Thursday, August 4, 2016

The Pixar Project: Cars

Hi there! Welcome to I'm So Glad My Suffering Amuses You where life is a highway. I'm Dave-El and I want to ride it all night long. 

Do I hear snickering? Get your minds out of the gutter! Geez!

Today is an installment of The Pixar Project, a series of posts where I recount my family's re-watch of Pixar movies. This endeavor has brought us this week to Cars. 

When Cars was first released, it did very well at the box office and the reviews were positive. Yet it’s not a movie that's held with high esteem by Pixar purists.

Perhaps it’s the super successful merchandising of the movie, giving Cars a broader, more commercial appeal, the triumph of commerce over art. There’s a shadow over Cars from what came next, the dilution of the Pixar brand with the Cars sequel which didn’t hit the mark of the critical and financial success of prior Pixar movies. A Pixar movie should be successful because it’s good, not because its easily marketable to young boys. 

Maybe Cars isn’t as beloved because our protagonist, Lightning McQueen, is immediately unlikeable and by the halfway point, McQueen is still being a jackass. This was different from previous Pixar movies. Yes, Woody was a jerk towards Buzz in Toy Story but Woody is still a good guy whose letting his feelings of jealousy and insecurity get in the way. Marlin might be an overprotective father to Nemo but then we know the tragic back story as to why that is; otherwise, Marlin is a just a father doing whatever he can to save his son.  Bob Parr’s frustrations with his life threatens his relationship with his family but there is no denying that in his heart, the erstwhile Mr. Incredible is a good man.

But there is nothing good about Lightning McQueen from the word go. McQueen is a raging narcissist egomaniac who is dismissive of others. McQueen is Donald Trump in the shape of a car.  Well, McQueen isn’t THAT bad but still…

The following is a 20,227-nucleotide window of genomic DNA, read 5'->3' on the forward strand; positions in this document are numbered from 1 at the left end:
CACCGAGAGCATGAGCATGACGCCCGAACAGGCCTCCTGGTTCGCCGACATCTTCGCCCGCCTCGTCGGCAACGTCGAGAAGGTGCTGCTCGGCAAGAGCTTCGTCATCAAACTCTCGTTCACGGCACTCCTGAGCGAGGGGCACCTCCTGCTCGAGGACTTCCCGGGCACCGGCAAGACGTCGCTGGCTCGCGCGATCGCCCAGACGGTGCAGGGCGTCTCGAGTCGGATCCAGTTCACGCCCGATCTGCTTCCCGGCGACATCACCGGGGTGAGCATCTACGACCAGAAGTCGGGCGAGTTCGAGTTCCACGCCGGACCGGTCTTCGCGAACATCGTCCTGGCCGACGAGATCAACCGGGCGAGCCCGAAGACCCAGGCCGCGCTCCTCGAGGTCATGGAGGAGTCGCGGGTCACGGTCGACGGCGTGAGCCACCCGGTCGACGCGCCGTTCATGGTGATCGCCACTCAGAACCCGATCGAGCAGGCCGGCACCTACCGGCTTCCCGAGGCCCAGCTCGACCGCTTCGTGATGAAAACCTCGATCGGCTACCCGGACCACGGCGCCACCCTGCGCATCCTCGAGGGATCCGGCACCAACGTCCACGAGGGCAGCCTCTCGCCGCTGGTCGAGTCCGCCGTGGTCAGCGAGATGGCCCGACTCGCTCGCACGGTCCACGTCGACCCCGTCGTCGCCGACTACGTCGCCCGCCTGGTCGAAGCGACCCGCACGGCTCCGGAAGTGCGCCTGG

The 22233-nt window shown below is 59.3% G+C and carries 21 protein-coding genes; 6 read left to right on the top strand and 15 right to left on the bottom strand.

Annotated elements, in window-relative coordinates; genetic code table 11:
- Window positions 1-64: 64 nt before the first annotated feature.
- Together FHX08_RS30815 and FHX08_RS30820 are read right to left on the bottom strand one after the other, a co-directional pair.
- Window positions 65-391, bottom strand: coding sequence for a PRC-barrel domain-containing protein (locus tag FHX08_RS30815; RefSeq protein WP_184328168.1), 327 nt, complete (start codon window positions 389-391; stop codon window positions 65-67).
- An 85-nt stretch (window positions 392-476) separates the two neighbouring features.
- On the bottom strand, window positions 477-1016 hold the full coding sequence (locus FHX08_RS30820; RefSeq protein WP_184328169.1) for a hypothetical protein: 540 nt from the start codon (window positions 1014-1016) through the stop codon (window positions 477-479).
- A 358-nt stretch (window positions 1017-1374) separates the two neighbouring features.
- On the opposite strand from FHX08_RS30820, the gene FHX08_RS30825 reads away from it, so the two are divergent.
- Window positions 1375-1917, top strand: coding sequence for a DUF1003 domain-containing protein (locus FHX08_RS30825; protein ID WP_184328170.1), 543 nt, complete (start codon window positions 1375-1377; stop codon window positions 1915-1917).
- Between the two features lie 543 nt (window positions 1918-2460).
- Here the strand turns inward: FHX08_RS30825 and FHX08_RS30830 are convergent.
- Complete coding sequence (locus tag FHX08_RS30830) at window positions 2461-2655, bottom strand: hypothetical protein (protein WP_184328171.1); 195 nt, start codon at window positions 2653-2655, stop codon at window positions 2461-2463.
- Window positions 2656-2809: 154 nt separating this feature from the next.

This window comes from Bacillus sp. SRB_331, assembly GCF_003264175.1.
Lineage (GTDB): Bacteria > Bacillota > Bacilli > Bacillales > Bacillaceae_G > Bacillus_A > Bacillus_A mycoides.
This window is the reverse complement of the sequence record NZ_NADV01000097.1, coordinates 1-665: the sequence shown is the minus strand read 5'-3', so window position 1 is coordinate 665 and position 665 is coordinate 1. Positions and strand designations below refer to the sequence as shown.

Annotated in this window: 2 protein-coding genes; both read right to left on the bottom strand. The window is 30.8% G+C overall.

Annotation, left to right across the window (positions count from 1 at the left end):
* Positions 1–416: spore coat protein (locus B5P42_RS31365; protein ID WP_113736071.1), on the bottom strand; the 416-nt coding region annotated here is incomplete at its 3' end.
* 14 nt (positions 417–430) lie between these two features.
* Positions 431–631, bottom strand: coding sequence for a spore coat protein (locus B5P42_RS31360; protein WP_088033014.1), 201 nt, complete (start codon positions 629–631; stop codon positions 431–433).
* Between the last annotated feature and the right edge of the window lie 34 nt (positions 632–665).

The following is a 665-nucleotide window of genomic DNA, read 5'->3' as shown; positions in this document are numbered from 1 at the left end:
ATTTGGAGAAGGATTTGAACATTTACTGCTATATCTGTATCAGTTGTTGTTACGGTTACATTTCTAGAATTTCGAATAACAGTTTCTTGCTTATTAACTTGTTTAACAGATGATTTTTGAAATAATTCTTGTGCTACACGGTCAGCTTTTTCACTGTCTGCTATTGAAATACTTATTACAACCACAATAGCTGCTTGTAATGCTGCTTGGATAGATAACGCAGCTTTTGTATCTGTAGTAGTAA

There’s nothing inherently wrong with the concept of the unlikeable protagonist who becomes more likeable over the course of a story. And Lightning McQueen does have an interesting redemption story as he eventually he opens up to understand the dreams of others are just as important as his own dreams. In and of itself, it’s a perfectly acceptable character arc. When stacked up against other Pixar characters, McQueen doesn’t fare as well and thus is not as fondly remembered as a protagonist.

The actual experience of watching Cars can still be rather enjoyable. The film is packed with car puns and pop culture references. The animation is dazzling with energetic high speed races right out of a NASCAR event. The sleek metallic sheen of race cars was beautifully rendered.

The core of the story, however, is not on the race track but in the little town forgotten by the side of the interstate, Radiator Springs. It’s hard for the few remaining residents to hold on to their dreams. But as McQueen lurches towards his redemption, the town reawakens to the possibility that maybe, just maybe, Radiator Springs could be something again. The scene where the cars going cruising down the newly repaved main street to the sound of “Sh-boom” in the glowing warmth of neon lights is a high mark of the film. It reminded me of my own small hometown where in its heyday, the streets were filled with cruising cars, the air filled with music, the darkness pushed back by headlights and street lights.

I guess the main thing that really scratches at the back of the mind is exactly how this world of anthropomorphic automobiles even came to be. If cars are the dominant life form, why do cars have seats? There’s no one riding in them!

My theory is that earth was beset by a radioactive event that destroyed all human life but transferred their minds and souls into cars.

And that is not the weirdest theory I’ve ever heard.

Ultimately, it was more fun than I anticipated to revisit Cars. It lacks the unexpected depths of other Pixar movies but it’s sleek and stylish to look at. All in all, an amusing enough excursion and not a complete blot on the reputation of Pixar. (That will come later.) 

Tomorrow on the blog? Politics! (Yes, I hear the groaning all the way over here.) Has our presidential election come to a crisis point? Has Donald Trump crossed from crazy to super insane? And do his supporters even care? We'll talk about that tomorrow. Well, I'll talk about it and you will read it. (Yes, you will! You must!!)

Saturday dredges up something I wrote 4 years ago before this blog existed. Since the Summer Olympics for 2016 are starting, I figure this would be a good time to inflict it on you.  Er, share. I meant, share with you.

Until next time, remember to be good to one another. 

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